They Do Pack a Punch

Boria Majumdar is a sports journalist and author
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Why Indian boxers are doing so well

A bronze medal at the Beijing Olympics in 2008 followed by seven medals, including two golds and three silvers, at the Guangzhou Asian Games and now an unprecedented seven qualifications for the London Olympics. Indian boxing has never done so well. Add to the seven who have already qualified two near-certain qualifications in Mary Kom and Sarita Devi, and India suddenly appears to be an emerging boxing powerhouse.

The statistics are staggering. Three of the six Indian boxers who represented the country in an Olympics qualifier in Astana, Kazakhstan, got tickets to the London Olympics. Two of them— 18-year-old Shiva Thapa and 19-year-old Sumit Sangwan—won golds defeating fancied, higher ranked opponents.

What is striking about their triumph is that it has come despite lukewarm media support for the sport. There were no sports journalists to see off the boxers on their way to Baku last November for the world championships, or when the team left for Astana on 2 April. The Indian boxing revolution has been a silent one. How did it happen and what prompted it? The easy answer is to look at Bhiwani, a village that is now home to at least 1,500-2,000 professional boxers. Bhiwani is also home to five of the seven boxers who have qualified for London.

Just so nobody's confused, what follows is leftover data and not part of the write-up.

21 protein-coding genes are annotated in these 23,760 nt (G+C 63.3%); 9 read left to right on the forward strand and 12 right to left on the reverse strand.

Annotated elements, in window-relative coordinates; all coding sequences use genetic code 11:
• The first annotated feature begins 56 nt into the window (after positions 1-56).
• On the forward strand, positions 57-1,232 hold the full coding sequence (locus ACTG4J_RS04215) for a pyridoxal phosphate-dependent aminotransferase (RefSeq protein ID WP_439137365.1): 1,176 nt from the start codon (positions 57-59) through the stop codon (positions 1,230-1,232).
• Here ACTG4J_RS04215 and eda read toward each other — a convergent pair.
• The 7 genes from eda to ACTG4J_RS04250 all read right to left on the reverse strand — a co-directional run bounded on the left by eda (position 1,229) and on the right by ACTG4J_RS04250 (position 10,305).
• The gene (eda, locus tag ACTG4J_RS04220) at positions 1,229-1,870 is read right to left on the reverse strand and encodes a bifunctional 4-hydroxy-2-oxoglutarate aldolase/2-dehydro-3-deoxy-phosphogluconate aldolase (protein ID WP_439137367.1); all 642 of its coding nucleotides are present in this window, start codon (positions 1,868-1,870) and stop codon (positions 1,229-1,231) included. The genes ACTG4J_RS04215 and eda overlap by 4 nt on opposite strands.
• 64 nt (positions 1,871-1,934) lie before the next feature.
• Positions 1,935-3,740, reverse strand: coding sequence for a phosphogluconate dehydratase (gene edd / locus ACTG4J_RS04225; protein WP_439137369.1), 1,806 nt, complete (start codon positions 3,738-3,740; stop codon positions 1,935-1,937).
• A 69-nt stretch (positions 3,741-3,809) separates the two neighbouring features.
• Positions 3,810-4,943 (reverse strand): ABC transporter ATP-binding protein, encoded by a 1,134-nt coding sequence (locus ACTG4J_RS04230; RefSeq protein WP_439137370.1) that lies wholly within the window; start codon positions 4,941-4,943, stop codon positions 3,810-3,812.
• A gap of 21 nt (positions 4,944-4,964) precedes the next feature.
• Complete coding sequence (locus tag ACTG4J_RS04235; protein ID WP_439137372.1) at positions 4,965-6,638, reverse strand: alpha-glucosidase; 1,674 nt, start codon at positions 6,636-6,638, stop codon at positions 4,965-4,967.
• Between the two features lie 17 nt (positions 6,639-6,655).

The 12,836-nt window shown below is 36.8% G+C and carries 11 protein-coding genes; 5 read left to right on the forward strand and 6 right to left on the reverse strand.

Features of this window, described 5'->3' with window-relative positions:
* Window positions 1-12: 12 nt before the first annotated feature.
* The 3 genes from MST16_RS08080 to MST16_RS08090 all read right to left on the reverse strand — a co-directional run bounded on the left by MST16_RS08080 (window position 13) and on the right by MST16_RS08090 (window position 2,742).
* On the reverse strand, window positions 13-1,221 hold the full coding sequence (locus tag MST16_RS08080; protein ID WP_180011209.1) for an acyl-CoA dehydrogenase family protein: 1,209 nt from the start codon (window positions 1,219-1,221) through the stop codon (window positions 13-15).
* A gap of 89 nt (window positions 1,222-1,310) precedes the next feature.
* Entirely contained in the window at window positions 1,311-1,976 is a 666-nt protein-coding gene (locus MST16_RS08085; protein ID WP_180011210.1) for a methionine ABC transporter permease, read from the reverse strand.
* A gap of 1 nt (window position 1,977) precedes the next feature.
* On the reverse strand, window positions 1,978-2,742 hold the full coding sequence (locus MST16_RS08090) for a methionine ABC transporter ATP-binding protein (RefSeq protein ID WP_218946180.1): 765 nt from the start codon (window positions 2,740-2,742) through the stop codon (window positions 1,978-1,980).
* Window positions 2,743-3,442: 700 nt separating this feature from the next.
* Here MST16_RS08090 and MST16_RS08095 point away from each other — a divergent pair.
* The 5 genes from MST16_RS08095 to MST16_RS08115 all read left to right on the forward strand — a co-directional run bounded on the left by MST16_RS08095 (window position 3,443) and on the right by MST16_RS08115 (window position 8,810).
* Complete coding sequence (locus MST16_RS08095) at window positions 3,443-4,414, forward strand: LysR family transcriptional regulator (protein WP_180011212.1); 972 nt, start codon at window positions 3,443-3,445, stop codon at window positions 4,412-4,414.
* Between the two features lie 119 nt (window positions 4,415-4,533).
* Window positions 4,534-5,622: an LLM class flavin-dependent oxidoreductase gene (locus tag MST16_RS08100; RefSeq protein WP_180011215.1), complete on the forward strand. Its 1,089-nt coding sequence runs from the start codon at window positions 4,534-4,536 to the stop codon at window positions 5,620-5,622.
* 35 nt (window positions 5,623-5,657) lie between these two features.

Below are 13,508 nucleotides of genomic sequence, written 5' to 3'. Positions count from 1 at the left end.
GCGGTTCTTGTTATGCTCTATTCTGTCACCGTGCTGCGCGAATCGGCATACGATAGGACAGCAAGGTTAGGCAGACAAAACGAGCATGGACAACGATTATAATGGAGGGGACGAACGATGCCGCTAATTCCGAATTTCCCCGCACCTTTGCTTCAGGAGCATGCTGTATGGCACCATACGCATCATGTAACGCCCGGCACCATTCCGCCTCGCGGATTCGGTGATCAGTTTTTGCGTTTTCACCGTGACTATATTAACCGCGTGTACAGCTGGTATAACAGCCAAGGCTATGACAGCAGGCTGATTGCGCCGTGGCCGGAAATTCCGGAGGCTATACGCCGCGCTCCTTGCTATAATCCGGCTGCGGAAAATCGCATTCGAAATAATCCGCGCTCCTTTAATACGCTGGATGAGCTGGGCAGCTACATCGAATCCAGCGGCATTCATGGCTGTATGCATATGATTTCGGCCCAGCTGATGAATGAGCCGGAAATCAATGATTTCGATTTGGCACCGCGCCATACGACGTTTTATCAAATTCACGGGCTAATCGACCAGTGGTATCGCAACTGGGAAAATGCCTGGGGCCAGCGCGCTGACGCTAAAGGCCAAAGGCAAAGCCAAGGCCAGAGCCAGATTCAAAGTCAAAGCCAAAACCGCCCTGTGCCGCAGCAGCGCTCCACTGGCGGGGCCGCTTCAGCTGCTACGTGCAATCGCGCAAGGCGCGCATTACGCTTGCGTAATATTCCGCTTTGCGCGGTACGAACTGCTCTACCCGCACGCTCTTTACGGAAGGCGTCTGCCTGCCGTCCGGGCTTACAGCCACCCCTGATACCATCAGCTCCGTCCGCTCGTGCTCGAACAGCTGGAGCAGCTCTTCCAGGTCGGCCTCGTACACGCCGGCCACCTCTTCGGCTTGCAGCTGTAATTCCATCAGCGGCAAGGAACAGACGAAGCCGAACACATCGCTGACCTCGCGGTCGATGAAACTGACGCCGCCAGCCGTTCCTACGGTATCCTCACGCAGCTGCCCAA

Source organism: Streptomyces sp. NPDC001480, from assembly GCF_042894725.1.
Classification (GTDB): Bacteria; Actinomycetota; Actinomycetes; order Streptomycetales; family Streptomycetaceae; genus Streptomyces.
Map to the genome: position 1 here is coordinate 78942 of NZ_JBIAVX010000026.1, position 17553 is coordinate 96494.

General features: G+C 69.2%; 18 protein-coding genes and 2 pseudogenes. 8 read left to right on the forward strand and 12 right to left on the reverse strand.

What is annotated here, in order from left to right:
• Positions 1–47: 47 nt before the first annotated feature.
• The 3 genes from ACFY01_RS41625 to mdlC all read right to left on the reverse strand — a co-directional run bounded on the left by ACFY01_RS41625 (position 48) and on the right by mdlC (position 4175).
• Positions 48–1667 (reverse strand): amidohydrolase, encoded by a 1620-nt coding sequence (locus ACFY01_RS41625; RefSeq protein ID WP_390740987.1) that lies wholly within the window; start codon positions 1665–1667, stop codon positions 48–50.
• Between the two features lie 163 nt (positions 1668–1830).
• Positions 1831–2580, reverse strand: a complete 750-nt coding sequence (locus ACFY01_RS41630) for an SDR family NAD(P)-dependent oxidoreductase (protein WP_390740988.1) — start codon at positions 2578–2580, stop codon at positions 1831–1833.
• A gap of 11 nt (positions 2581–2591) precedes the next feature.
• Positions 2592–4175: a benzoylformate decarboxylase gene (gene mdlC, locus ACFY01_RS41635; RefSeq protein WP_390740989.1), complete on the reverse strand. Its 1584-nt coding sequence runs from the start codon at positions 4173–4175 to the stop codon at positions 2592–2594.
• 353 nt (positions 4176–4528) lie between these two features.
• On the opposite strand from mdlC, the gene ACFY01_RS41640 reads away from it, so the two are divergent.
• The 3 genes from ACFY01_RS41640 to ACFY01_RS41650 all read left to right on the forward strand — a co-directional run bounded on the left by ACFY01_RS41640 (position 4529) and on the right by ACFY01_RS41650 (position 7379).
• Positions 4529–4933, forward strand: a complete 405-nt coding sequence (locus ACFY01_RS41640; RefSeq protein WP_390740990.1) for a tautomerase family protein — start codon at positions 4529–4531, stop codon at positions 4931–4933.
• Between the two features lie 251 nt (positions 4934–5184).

The Bhiwani story goes back to 1990 or even earlier when in an attempt to encourage boxing, the Sports Authority of India (SAI) started a training school in the village, its first organised sports facility. They were encouraged to do so by the achievements of Raj Kumar Sangwan, who had won golds at two Asian-level meets—at Bangkok in 1991 and at Tehran in 1994. However, this solitary SAI facility did little to solve the problems of infrastructure.

It was only after Akhil Kumar’s gold medal winning heroics at the Melbourne Commonwealth Games in 2006 and Vijender Singh’s bronze at Beijing in 2008 that the transformation really began. The classic rags-to-riches stories of Vijender and Akhil encouraged many village boys to follow their example. But the real impetus came from a policy decision of the Haryana government under Bhupinder Singh Hooda, who announced that a quarterfinal appearance at the Olympics or a medal at the Asian level would earn a sportsperson in Haryana the rank of a DSP (deputy superintendent of police).

In the days of Sangwan or at the turn of the millennium, a medal-winning performance was rewarded with the rank of constable. There was a sports quota in public service even then, but it did not bring much respect. It got you a job but no real security with it. The money was not good. All this changed with the adoption of a new sports policy in Haryana. To encourage the state’s youth to start looking at sports as a career, the government, in concert with the bureaucracy and police, announced in 2006 that the revised reward for a top-notch sports performance was a job in the higher cadres with all the attendant benefits. The logic was simple. And it worked.

As Shamya Dasgupta documents in his forthcoming title, Bhiwani Junction: A History of Indian Boxing, ‘The carrot is what makes Haryana tick. As long as the state government doesn’t change its policy or a change in government doesn’t lead to a rethink, carrots are not in short supply.’ He quotes Dinesh Kumar, a silver medalist at the 2010 Guangzhou Asian Games, as saying, “What could we have achieved by studying? Where would we have reached? What aukaat did we have? In Haryana, within a month of doing well (in sports), you get so much money and a good position.”

Not without reason did athletes from Haryana win 15 of the 38 Indian gold medals and 40 per cent of India’s total medals at the 2010 Delhi Commonwealth Games, a medal haul that would have placed Haryana just below Australia, England, Canada and India in the final medal count.